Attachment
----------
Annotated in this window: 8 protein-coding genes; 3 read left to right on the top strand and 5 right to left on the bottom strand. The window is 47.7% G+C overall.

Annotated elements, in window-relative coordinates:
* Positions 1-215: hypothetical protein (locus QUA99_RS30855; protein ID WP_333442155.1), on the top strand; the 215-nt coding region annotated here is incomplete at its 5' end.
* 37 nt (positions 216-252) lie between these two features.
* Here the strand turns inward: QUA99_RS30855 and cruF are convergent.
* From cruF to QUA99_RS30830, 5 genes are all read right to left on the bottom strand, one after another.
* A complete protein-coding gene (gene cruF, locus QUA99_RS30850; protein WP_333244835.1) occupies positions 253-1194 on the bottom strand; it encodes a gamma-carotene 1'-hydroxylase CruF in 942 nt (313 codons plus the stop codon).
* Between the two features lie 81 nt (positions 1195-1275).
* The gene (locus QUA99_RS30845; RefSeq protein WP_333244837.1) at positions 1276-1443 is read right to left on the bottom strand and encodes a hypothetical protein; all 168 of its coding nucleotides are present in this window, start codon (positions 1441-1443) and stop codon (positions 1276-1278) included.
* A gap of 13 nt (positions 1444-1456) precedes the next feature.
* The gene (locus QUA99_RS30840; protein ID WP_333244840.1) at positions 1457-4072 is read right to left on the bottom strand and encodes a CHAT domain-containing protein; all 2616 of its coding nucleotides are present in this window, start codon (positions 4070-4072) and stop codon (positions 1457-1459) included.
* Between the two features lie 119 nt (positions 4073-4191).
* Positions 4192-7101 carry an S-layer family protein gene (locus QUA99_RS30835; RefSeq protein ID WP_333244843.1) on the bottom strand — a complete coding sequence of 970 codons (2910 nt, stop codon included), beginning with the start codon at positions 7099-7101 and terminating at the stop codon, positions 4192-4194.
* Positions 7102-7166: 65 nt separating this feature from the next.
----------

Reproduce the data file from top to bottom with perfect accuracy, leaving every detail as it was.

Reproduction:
Annotated in this window: 8 protein-coding genes; 3 read left to right on the top strand and 5 right to left on the bottom strand. The window is 47.7% G+C overall.

Annotated elements, in window-relative coordinates:
* Positions 1-215: hypothetical protein (locus QUA99_RS30855; protein ID WP_333442155.1), on the top strand; the 215-nt coding region annotated here is incomplete at its 5' end.
* 37 nt (positions 216-252) lie between these two features.
* Here the strand turns inward: QUA99_RS30855 and cruF are convergent.
* From cruF to QUA99_RS30830, 5 genes are all read right to left on the bottom strand, one after another.
* A complete protein-coding gene (gene cruF, locus QUA99_RS30850; protein WP_333244835.1) occupies positions 253-1194 on the bottom strand; it encodes a gamma-carotene 1'-hydroxylase CruF in 942 nt (313 codons plus the stop codon).
* Between the two features lie 81 nt (positions 1195-1275).
* The gene (locus QUA99_RS30845; RefSeq protein WP_333244837.1) at positions 1276-1443 is read right to left on the bottom strand and encodes a hypothetical protein; all 168 of its coding nucleotides are present in this window, start codon (positions 1441-1443) and stop codon (positions 1276-1278) included.
* A gap of 13 nt (positions 1444-1456) precedes the next feature.
* The gene (locus QUA99_RS30840; protein ID WP_333244840.1) at positions 1457-4072 is read right to left on the bottom strand and encodes a CHAT domain-containing protein; all 2616 of its coding nucleotides are present in this window, start codon (positions 4070-4072) and stop codon (positions 1457-1459) included.
* Between the two features lie 119 nt (positions 4073-4191).
* Positions 4192-7101 carry an S-layer family protein gene (locus QUA99_RS30835; RefSeq protein ID WP_333244843.1) on the bottom strand — a complete coding sequence of 970 codons (2910 nt, stop codon included), beginning with the start codon at positions 7099-7101 and terminating at the stop codon, positions 4192-4194.
* Positions 7102-7166: 65 nt separating this feature from the next.